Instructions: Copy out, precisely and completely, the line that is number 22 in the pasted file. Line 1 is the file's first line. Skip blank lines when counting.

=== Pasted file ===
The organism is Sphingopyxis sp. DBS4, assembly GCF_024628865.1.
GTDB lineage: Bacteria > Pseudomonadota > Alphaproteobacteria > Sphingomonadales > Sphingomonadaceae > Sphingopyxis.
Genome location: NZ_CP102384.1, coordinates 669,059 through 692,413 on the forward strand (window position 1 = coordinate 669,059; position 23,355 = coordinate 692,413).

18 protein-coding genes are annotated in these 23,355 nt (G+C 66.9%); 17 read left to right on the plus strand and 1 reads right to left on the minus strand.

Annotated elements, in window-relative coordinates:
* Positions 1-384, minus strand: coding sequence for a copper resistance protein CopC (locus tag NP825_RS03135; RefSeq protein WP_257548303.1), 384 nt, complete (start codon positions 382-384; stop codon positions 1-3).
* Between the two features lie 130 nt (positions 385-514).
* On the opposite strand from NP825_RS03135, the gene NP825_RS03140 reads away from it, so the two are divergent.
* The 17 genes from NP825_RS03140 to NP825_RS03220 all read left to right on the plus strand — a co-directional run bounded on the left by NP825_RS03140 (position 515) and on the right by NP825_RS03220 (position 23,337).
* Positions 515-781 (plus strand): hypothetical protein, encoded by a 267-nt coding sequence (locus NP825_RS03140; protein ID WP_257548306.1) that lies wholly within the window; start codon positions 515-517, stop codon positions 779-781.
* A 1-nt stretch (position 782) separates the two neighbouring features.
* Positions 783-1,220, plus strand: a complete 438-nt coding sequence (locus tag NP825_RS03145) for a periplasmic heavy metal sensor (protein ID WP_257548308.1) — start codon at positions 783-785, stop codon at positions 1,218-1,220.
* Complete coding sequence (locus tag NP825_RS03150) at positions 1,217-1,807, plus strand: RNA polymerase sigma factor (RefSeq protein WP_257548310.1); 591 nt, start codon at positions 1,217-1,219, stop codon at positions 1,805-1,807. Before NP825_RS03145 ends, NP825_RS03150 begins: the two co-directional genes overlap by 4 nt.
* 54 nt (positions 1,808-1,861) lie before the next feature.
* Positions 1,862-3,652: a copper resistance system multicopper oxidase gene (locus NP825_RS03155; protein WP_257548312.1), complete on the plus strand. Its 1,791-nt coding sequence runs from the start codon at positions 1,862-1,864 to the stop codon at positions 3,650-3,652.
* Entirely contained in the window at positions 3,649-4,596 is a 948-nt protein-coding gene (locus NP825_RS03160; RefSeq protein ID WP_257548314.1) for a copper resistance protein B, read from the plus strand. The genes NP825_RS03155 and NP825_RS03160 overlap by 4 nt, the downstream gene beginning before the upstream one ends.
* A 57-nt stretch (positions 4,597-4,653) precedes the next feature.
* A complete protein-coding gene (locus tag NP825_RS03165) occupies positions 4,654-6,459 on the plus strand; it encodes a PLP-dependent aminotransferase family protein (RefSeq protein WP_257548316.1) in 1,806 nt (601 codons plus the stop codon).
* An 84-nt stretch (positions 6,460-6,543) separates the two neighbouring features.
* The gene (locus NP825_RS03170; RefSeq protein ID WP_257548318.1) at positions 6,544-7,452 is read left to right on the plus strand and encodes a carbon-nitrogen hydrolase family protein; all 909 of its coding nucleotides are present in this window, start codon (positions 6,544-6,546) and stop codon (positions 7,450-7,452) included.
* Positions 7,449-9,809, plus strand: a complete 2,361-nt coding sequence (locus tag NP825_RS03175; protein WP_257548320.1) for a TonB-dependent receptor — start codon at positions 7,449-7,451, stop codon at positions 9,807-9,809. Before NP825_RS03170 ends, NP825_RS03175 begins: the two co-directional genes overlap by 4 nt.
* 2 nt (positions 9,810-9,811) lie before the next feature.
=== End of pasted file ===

* 2 nt (positions 9,810-9,811) lie before the next feature.